Lately, Android seems to be hogging the spotlight when it comes to malware infection. A couple of days ago, Google Play was found to contain over 600 apps with banking trojans. Now, Android users are up against a new threat in the form of SMSFactory.
This campaign focuses on subscribing victims to premium services. This is definitely not new as we’ve seen several attacks of the sort in the past, including the one with Dark Herring.
SMSFactory has several sources to reach a victim’s device. Once in, the target is expected to receive unwanted costs to the phone bill. What is SMSFactory? How does this campaign operate? We’ve discussed everything in the following article.
SMSFactory – Premium Services You Never Wanted
SMSFactory’s operations are not as new as people might think. We’ve seen this before. However, the impact it has done is something to worry about.
The malware was discovered by none other than cybersecurity giant Avast. Apparently, SMSFactory targeted tens of thousands of Android devices protected by Avast security products in several countries.
We’re talking at least 8, which is not a small number, considering the malware infected over 165,000 devices. According to Avast’s research, the most affected country is Russia, followed by several countries like Brazil, Argentina, Turkey, and Ukraine as seen in the map below:
So the question is: How are the threat actors behind SMSFactory distributing the malware? Again, nothing new here as they’re using the cliche techniques to target their victims.
To spread the malware across as many devices as possible, the attackers use methods such as push notifications, promo pop-ups, and malvertising.
However, with this particular campaign, the attackers are also including videos with promising video hacks as well as adult content access.
The Infection Process
As mentioned, the campaign reaches the victims using the methods above. Once received, it takes only a few clicks from the user to complete the process.
Despite having several sources to distribute the malware, everything ends up at a couple of places – unofficial app stores.
According to ESET researchers, both APKMods and PaidAPKFree are hosting the malicious APK package. Unfortunately, these Android repositories are quite famous, which ensures wide distribution.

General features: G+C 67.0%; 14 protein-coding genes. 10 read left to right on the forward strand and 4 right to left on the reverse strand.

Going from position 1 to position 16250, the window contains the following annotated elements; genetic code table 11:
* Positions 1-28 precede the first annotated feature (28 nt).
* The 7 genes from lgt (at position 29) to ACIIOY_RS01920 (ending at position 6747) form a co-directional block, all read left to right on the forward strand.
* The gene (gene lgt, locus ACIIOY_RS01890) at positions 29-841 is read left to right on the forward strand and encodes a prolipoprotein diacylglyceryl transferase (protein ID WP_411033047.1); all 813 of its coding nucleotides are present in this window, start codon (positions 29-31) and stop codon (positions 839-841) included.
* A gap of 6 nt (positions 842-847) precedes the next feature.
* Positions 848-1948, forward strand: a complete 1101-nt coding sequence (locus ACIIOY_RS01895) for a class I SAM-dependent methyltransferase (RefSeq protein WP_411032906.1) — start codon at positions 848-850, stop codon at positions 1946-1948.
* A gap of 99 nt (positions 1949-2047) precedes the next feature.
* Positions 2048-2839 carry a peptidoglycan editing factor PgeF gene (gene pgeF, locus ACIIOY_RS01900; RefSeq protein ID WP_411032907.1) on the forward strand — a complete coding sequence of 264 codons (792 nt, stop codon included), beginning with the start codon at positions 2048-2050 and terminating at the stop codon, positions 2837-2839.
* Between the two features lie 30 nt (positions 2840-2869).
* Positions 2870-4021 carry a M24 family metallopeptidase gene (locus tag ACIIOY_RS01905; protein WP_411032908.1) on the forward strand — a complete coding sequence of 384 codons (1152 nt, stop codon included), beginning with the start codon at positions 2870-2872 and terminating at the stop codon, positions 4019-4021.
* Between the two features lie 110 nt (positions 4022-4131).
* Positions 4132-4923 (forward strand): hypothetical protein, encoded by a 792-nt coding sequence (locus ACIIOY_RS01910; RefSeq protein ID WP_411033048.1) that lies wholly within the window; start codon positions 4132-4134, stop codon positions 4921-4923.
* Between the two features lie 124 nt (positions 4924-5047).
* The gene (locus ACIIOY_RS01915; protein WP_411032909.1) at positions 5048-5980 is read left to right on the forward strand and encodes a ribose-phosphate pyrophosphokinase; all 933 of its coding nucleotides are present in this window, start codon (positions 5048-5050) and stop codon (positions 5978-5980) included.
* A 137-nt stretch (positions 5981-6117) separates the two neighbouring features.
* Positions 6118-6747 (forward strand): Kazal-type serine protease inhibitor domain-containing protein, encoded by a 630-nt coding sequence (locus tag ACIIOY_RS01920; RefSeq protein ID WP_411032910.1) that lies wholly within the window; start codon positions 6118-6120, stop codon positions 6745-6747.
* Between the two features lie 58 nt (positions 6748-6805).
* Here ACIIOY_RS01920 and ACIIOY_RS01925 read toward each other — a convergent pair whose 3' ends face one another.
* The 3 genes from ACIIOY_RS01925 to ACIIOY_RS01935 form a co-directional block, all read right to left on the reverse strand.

Installing the infected application won’t come without a warning. In other words, victims will still have a chance to avoid this entire predicament. But when a non-tech-savvy user receives it, he/she might ignore it knowingly.
When the file installation process starts, a warning pops up from Play Protect. Well, that’s the least we can expect from Android’s built-in security system as its main job is to alert users about the potential security risks from unknown files.
Aside from this warning, the type of permissions required by the app should be a clear sign of malicious activity. Once installed, the malicious application will ask the users to allow it access to SMS, wake/lock/vibrate, use the entire screen, start activities from the background, location info, manage overlay, and most importantly, make calls and send SMS.
When the app sets root, it’ll show up in a very weird way that no one would’ve expected. First, it presents the victim with a fake screen full of services that don’t work or are unavailable, to begin with.
Second, the app does exist in the “Apps” section, but with no assigned name or icon. This makes it more difficult for the user to remove it. The app might be invisible, but SMSFactory is definitely doing its malicious job in the background, sending an ID profile of the infected device to the attacker’s command and control (C2) server.
SMSFactory Malware – Why Subscribe? They’ll Do it For You
In this campaign, the attackers keep a keen eye on the device to determine if it’s usable. If they do, they will start their malicious activity and subscribe the victim to premium services.
We did mention that allowing permission to “Calls and SMS” is very dangerous. This is due to the fact that different variants of SMSFactory can add admin accounts on the device and use text messages to further distribute the malware using the contact list.
To protect yourself, never download anything from unofficial sources. This goes specifically for apps that are supposed to be premium, as you’ll be paying for them in another way. Watch out and always stay vigilant.